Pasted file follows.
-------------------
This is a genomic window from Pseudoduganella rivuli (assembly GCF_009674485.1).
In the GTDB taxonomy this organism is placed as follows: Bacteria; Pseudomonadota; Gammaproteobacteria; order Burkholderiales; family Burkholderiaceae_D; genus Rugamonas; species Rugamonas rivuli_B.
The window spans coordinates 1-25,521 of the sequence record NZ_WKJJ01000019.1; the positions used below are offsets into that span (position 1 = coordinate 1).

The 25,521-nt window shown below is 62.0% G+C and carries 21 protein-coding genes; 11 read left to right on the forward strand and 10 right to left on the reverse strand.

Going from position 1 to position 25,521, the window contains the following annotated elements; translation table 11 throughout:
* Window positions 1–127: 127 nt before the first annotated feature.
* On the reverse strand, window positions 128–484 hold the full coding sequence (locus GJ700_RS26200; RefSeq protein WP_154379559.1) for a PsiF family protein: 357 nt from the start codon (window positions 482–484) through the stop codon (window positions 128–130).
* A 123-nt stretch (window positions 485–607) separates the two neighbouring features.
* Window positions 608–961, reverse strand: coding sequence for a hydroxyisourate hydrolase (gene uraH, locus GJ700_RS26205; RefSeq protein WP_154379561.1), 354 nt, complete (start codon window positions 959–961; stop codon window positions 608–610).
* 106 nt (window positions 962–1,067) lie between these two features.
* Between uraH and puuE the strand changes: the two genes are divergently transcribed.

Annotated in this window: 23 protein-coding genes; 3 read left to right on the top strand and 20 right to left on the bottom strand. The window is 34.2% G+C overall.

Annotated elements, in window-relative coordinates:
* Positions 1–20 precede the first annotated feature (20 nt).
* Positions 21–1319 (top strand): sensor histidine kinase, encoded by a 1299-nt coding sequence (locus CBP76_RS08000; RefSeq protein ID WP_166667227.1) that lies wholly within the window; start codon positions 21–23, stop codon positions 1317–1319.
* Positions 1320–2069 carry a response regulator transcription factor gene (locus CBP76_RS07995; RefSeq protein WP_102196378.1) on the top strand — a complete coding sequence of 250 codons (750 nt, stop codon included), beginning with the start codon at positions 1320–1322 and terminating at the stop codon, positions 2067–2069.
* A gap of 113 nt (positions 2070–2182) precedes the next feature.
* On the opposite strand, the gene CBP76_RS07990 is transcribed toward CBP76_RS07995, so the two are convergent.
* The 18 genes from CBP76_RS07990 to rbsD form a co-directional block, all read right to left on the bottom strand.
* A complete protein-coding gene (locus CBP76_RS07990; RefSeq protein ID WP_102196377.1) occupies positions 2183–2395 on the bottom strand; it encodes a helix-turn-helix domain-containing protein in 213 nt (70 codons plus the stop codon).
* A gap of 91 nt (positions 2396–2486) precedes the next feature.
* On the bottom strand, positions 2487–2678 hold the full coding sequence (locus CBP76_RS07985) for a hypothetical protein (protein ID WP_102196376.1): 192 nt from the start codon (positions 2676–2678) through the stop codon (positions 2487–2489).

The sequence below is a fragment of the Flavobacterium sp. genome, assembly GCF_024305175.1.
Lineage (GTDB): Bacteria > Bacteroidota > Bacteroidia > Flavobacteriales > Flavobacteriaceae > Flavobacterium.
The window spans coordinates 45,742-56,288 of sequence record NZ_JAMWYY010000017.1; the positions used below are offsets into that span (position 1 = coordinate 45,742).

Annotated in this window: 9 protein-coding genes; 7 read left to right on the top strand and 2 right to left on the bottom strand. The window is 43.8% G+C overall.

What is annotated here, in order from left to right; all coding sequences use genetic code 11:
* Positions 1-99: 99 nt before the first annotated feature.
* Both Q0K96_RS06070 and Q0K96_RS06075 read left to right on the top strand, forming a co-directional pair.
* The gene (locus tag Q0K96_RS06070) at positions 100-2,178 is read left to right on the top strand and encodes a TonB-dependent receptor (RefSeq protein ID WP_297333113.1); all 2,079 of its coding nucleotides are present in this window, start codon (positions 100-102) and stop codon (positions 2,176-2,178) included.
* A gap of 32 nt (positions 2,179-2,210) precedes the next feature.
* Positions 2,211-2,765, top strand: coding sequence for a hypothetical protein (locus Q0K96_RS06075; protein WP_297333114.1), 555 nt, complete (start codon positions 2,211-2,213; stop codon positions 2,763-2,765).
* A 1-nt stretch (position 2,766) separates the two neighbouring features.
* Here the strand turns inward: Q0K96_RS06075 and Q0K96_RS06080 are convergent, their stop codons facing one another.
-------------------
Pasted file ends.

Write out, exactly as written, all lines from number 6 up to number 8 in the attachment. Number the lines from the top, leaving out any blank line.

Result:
* Window positions 1–127: 127 nt before the first annotated feature.
* On the reverse strand, window positions 128–484 hold the full coding sequence (locus GJ700_RS26200; RefSeq protein WP_154379559.1) for a PsiF family protein: 357 nt from the start codon (window positions 482–484) through the stop codon (window positions 128–130).
* A 123-nt stretch (window positions 485–607) separates the two neighbouring features.